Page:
Retreat

Is it wrong that I simply want to retreat? Winter hibernation is calling my name. I’ve been on the go — busy, busy, busy — for the past several months; and I’m physically, mentally, and emotionally exhausted. This is not an exaggeration. Long before New Leaf or even CSU in July, I felt like I was ready to collapse from the bone-tired-weariness I’ve felt for the past couple of years. I’ve challenged myself more this past year to ignore my instincts, confront my fears, “do” rather than “think about doing,” and act like a more normal human being.

Normal is a setting on a washing machine. My “normal” isn’t the same as everyone else’s “normal.” I can only compare what is normal in relation to myself rather than to others. None of what I’ve been doing for these past few months is normal for me. It borders on chaos for me.

I went from having about 40 hours per week of alone time to about half that due to attending at least one NA meeting per week, IOP 3 times per week, peer support once or twice per week, and all the driving time (half an hour each way, more than that to the NA meeting I prefer). Granted, a lot of my alone time is spent running errands, keeping the house clean, doing laundry, and all the other daily chores I have to get done; yet I still have to accomplish all of it and hope for maybe a couple of hours per week of downtime to do what I enjoy — draw, play piano or guitar, blog, game, or hike.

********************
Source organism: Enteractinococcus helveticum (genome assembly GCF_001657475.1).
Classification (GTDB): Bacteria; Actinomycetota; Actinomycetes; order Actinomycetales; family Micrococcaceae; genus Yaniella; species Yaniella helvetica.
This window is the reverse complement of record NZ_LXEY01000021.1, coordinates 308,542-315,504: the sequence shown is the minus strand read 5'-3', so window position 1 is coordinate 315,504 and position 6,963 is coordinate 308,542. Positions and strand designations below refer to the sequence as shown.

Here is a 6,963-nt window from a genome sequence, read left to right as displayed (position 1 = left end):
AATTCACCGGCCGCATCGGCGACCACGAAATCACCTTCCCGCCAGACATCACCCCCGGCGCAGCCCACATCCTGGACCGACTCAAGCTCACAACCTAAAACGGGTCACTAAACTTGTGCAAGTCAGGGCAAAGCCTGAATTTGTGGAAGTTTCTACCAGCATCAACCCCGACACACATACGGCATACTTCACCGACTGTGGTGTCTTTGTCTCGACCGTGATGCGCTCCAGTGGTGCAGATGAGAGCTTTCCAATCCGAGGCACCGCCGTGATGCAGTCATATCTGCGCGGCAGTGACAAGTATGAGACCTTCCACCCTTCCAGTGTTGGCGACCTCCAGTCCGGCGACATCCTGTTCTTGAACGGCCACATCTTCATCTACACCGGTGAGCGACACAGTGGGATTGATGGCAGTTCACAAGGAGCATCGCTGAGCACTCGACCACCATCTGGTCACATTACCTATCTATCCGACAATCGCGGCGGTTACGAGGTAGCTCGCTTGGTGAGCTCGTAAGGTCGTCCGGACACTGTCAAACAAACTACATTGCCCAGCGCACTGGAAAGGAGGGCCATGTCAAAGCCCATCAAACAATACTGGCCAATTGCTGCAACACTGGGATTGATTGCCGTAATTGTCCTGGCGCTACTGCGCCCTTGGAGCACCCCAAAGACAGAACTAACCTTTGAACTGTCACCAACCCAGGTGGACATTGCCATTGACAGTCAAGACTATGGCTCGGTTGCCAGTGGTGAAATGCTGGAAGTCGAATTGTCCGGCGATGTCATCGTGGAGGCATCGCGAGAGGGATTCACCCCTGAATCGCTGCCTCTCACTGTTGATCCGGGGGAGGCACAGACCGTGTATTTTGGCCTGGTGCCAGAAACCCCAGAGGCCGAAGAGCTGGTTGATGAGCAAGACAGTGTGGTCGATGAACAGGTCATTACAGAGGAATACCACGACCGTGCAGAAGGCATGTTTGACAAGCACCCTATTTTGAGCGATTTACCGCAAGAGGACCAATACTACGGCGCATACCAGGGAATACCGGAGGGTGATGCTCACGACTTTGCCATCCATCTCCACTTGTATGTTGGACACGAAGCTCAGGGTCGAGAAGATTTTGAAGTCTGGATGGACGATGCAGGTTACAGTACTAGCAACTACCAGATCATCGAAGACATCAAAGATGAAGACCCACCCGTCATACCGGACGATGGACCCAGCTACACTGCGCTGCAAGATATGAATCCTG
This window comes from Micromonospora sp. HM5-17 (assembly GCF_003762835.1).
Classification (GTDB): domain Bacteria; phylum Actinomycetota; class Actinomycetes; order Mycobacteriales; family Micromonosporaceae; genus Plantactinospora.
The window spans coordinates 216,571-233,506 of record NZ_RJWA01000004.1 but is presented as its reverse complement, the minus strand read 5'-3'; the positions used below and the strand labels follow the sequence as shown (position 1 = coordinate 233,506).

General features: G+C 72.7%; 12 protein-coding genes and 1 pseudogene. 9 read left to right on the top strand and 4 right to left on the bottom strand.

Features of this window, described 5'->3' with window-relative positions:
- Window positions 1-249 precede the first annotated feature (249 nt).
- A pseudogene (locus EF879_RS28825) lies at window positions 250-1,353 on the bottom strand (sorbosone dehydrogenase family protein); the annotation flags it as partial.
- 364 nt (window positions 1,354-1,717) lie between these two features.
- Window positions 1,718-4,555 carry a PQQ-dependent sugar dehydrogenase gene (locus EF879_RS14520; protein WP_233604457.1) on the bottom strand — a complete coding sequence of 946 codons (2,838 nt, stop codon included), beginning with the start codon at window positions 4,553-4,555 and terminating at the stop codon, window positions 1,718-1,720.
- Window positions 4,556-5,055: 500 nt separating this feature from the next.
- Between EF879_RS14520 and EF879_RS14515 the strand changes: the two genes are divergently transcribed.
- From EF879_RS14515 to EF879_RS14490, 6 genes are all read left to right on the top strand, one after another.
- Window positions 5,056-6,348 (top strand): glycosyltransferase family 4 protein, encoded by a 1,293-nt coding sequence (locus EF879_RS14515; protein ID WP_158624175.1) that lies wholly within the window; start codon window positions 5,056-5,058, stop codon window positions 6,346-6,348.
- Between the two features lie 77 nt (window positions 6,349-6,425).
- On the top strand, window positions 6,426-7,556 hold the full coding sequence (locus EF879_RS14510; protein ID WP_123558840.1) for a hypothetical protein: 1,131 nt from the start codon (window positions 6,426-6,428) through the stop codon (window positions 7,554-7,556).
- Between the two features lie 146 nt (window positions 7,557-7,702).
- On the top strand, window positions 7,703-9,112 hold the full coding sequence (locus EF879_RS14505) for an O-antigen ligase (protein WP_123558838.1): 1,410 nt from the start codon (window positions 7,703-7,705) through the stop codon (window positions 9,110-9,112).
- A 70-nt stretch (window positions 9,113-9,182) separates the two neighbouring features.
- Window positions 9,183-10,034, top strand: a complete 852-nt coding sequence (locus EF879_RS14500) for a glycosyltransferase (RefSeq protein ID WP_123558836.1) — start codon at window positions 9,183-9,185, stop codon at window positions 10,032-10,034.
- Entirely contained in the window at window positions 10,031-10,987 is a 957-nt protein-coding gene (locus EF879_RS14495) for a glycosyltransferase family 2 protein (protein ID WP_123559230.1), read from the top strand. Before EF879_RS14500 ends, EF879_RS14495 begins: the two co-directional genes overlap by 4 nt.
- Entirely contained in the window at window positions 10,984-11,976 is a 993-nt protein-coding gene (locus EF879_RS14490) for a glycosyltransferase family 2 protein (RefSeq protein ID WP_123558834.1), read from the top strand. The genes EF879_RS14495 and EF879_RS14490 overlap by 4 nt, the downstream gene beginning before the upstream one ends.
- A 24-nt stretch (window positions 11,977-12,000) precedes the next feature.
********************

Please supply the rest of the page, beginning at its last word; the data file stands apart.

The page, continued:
AND I still have to make enough time to find a damn job and work outside my home if I’m ever to be taken seriously! Honestly, I don’t even want to think about that. I really don’t. The disability advocate still has yet to return my phone calls, so I can only imagine that even he doesn’t think my case is winnable. “Grow up. Just get a job.” That internal pressure to conform is enough to drive me mad.

On the plus side, it has gotten easier to be a bit more social and leave my house regularly. It’s just exhausting and overwhelming at times, finding myself a bit more short-tempered. When I first wrote this post last Thursday, I was so overwhelmed and exhausted that I was ready to call it quits on everything and isolate for the next few months — till spring. I know I can’t do that (why not?) but I also know my time in IOP has to be close to an end. We’re only allowed a certain number of group sessions, and I’m close to if not right at that limit. Once IOP is over, I worry that I might fall back into my old routine, isolating myself from everyone and everything simply because of the weather and that need to hibernate for the winter, not to mention it’s simply my default position.

I’m a loner. Period.

I can’t tell a difference in my thinking or any other aspect of myself on this medication other than the negative side-effects. Past experiences on other psychiatric medications were much the same. One complication of accepting medication is that I feel like I compromised a belief in myself by second-guessing my own judgment. After only a week and a half on the Latuda, the NP already raised the dose from 20 mg to 40 mg — precisely the type of behavior that drove me away from treatment in the first place! My mind is in chaos. The medication makes me feel physically groggy, mentally dull, and emotionally numb.